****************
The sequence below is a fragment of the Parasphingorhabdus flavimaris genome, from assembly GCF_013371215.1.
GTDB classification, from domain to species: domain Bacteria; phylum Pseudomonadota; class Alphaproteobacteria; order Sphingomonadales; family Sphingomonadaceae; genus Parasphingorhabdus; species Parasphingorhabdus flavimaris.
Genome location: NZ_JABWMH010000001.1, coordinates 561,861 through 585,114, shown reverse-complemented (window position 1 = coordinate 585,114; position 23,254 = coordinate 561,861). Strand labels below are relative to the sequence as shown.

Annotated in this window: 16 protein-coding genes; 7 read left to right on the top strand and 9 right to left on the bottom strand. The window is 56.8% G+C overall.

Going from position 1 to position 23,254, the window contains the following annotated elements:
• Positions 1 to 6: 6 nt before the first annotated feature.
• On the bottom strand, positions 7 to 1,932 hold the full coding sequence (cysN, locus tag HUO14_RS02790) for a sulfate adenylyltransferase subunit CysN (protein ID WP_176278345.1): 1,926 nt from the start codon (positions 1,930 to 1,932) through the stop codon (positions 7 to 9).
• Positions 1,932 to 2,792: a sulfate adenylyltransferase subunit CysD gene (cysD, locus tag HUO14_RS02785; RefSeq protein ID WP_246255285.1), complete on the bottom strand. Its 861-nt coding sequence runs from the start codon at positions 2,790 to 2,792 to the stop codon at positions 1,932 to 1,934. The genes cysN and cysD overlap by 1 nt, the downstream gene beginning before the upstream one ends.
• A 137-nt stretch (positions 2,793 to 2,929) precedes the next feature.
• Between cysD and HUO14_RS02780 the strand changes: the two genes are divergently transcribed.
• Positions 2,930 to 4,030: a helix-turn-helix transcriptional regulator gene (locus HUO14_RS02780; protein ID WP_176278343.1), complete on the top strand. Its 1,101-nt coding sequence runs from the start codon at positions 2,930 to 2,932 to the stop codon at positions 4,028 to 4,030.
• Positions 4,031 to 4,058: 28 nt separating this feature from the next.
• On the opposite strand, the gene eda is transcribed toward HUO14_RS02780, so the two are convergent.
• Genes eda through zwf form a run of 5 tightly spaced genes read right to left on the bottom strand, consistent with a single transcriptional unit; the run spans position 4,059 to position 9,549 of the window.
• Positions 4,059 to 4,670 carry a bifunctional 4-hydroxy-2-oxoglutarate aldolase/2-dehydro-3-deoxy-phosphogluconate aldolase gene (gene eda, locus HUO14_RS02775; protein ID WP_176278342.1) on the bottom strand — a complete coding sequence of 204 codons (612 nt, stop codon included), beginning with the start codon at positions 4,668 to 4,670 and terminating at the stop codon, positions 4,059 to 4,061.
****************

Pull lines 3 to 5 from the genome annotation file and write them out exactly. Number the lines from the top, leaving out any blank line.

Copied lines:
Genome location: NZ_JABWMH010000001.1, coordinates 561,861 through 585,114, shown reverse-complemented (window position 1 = coordinate 585,114; position 23,254 = coordinate 561,861). Strand labels below are relative to the sequence as shown.

Annotated in this window: 16 protein-coding genes; 7 read left to right on the top strand and 9 right to left on the bottom strand. The window is 56.8% G+C overall.

Going from position 1 to position 23,254, the window contains the following annotated elements: